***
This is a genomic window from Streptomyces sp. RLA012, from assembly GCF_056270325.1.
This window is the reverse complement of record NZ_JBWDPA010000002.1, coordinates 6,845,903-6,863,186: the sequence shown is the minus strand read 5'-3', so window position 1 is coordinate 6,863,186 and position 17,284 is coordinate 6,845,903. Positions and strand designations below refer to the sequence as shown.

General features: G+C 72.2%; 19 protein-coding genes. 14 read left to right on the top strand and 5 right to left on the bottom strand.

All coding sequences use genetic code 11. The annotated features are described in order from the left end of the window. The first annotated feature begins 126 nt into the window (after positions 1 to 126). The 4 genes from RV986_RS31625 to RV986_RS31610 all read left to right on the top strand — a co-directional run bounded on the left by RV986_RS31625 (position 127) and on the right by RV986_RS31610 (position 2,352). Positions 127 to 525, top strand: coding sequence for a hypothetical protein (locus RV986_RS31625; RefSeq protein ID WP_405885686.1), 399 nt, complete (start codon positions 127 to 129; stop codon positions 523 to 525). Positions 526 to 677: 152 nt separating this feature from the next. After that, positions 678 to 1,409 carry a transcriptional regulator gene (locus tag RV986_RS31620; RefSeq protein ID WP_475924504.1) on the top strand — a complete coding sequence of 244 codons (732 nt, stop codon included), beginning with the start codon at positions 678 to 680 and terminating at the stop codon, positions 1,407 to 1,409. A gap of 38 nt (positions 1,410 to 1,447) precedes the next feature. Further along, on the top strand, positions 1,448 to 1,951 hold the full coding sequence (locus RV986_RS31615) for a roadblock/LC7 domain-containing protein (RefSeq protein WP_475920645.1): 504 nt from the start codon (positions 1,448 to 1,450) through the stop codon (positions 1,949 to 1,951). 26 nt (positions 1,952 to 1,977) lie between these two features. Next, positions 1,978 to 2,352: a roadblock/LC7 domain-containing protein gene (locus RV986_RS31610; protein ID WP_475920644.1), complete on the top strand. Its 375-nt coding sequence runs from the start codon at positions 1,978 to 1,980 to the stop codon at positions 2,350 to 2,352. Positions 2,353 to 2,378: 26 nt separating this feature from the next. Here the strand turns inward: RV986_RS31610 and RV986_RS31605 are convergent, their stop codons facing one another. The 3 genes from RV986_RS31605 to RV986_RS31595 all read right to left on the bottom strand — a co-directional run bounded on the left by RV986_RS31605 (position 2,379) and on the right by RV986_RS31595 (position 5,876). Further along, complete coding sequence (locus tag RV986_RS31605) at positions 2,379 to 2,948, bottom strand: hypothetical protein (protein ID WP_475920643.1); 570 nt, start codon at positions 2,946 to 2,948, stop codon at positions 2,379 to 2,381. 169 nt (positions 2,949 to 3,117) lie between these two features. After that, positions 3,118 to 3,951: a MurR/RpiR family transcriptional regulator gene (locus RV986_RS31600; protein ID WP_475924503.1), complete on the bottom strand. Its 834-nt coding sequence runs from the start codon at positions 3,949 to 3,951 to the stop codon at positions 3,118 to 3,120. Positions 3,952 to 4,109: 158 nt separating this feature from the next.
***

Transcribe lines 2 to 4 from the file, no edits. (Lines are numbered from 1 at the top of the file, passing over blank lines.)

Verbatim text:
This window is the reverse complement of record NZ_JBWDPA010000002.1, coordinates 6,845,903-6,863,186: the sequence shown is the minus strand read 5'-3', so window position 1 is coordinate 6,863,186 and position 17,284 is coordinate 6,845,903. Positions and strand designations below refer to the sequence as shown.

General features: G+C 72.2%; 19 protein-coding genes. 14 read left to right on the top strand and 5 right to left on the bottom strand.

All coding sequences use genetic code 11. The annotated features are described in order from the left end of the window. The first annotated feature begins 126 nt into the window (after positions 1 to 126). The 4 genes from RV986_RS31625 to RV986_RS31610 all read left to right on the top strand — a co-directional run bounded on the left by RV986_RS31625 (position 127) and on the right by RV986_RS31610 (position 2,352). Positions 127 to 525, top strand: coding sequence for a hypothetical protein (locus RV986_RS31625; RefSeq protein ID WP_405885686.1), 399 nt, complete (start codon positions 127 to 129; stop codon positions 523 to 525). Positions 526 to 677: 152 nt separating this feature from the next. After that, positions 678 to 1,409 carry a transcriptional regulator gene (locus tag RV986_RS31620; RefSeq protein ID WP_475924504.1) on the top strand — a complete coding sequence of 244 codons (732 nt, stop codon included), beginning with the start codon at positions 678 to 680 and terminating at the stop codon, positions 1,407 to 1,409. A gap of 38 nt (positions 1,410 to 1,447) precedes the next feature. Further along, on the top strand, positions 1,448 to 1,951 hold the full coding sequence (locus RV986_RS31615) for a roadblock/LC7 domain-containing protein (RefSeq protein WP_475920645.1): 504 nt from the start codon (positions 1,448 to 1,450) through the stop codon (positions 1,949 to 1,951). 26 nt (positions 1,952 to 1,977) lie between these two features. Next, positions 1,978 to 2,352: a roadblock/LC7 domain-containing protein gene (locus RV986_RS31610; protein ID WP_475920644.1), complete on the top strand. Its 375-nt coding sequence runs from the start codon at positions 1,978 to 1,980 to the stop codon at positions 2,350 to 2,352. Positions 2,353 to 2,378: 26 nt separating this feature from the next. Here the strand turns inward: RV986_RS31610 and RV986_RS31605 are convergent, their stop codons facing one another. The 3 genes from RV986_RS31605 to RV986_RS31595 all read right to left on the bottom strand — a co-directional run bounded on the left by RV986_RS31605 (position 2,379) and on the right by RV986_RS31595 (position 5,876). Further along, complete coding sequence (locus tag RV986_RS31605) at positions 2,379 to 2,948, bottom strand: hypothetical protein (protein ID WP_475920643.1); 570 nt, start codon at positions 2,946 to 2,948, stop codon at positions 2,379 to 2,381. 169 nt (positions 2,949 to 3,117) lie between these two features. After that, positions 3,118 to 3,951: a MurR/RpiR family transcriptional regulator gene (locus RV986_RS31600; protein ID WP_475924503.1), complete on the bottom strand. Its 834-nt coding sequence runs from the start codon at positions 3,949 to 3,951 to the stop codon at positions 3,118 to 3,120. Positions 3,952 to 4,109: 158 nt separating this feature from the next.